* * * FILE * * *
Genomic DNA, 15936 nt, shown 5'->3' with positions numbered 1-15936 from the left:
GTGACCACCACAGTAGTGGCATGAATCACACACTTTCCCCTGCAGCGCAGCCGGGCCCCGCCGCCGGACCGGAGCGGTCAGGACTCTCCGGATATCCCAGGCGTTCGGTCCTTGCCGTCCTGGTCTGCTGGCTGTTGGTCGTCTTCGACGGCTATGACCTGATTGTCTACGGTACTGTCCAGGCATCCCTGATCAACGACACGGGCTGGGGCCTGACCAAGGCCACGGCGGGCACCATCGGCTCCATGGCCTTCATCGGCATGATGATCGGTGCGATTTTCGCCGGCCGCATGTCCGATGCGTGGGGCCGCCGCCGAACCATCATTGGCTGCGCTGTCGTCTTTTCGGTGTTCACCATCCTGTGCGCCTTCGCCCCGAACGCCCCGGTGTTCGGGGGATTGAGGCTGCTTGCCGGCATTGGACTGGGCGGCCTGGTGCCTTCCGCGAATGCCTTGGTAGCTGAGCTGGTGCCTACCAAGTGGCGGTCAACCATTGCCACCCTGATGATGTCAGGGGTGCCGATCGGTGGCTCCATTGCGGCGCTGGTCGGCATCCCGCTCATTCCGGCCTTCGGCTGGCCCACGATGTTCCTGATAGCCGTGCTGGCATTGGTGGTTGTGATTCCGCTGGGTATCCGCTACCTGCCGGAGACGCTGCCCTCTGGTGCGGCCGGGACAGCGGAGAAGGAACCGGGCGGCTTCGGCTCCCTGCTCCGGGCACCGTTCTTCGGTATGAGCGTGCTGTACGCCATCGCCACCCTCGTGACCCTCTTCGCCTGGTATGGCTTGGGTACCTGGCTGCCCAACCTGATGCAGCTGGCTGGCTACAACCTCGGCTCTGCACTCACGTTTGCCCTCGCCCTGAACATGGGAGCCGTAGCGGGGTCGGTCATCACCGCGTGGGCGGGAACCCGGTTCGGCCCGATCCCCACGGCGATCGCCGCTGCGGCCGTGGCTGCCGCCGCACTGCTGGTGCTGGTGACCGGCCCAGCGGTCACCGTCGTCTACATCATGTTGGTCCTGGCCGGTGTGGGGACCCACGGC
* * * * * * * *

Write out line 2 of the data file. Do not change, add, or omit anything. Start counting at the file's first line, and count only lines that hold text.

GTGACCACCACAGTAGTGGCATGAATCACACACTTTCCCCTGCAGCGCAGCCGGGCCCCGCCGCCGGACCGGAGCGGTCAGGACTCTCCGGATATCCCAGGCGTTCGGTCCTTGCCGTCCTGGTCTGCTGGCTGTTGGTCGTCTTCGACGGCTATGACCTGATTGTCTACGGTACTGTCCAGGCATCCCTGATCAACGACACGGGCTGGGGCCTGACCAAGGCCACGGCGGGCACCATCGGCTCCATGGCCTTCATCGGCATGATGATCGGTGCGATTTTCGCCGGCCGCATGTCCGATGCGTGGGGCCGCCGCCGAACCATCATTGGCTGCGCTGTCGTCTTTTCGGTGTTCACCATCCTGTGCGCCTTCGCCCCGAACGCCCCGGTGTTCGGGGGATTGAGGCTGCTTGCCGGCATTGGACTGGGCGGCCTGGTGCCTTCCGCGAATGCCTTGGTAGCTGAGCTGGTGCCTACCAAGTGGCGGTCAACCATTGCCACCCTGATGATGTCAGGGGTGCCGATCGGTGGCTCCATTGCGGCGCTGGTCGGCATCCCGCTCATTCCGGCCTTCGGCTGGCCCACGATGTTCCTGATAGCCGTGCTGGCATTGGTGGTTGTGATTCCGCTGGGTATCCGCTACCTGCCGGAGACGCTGCCCTCTGGTGCGGCCGGGACAGCGGAGAAGGAACCGGGCGGCTTCGGCTCCCTGCTCCGGGCACCGTTCTTCGGTATGAGCGTGCTGTACGCCATCGCCACCCTCGTGACCCTCTTCGCCTGGTATGGCTTGGGTACCTGGCTGCCCAACCTGATGCAGCTGGCTGGCTACAACCTCGGCTCTGCACTCACGTTTGCCCTCGCCCTGAACATGGGAGCCGTAGCGGGGTCGGTCATCACCGCGTGGGCGGGAACCCGGTTCGGCCCGATCCCCACGGCGATCGCCGCTGCGGCCGTGGCTGCCGCCGCACTGCTGGTGCTGGTGACCGGCCCAGCGGTCACCGTCGTCTACATCATGTTGGTCCTGGCCGGTGTGGGGACCCACGGC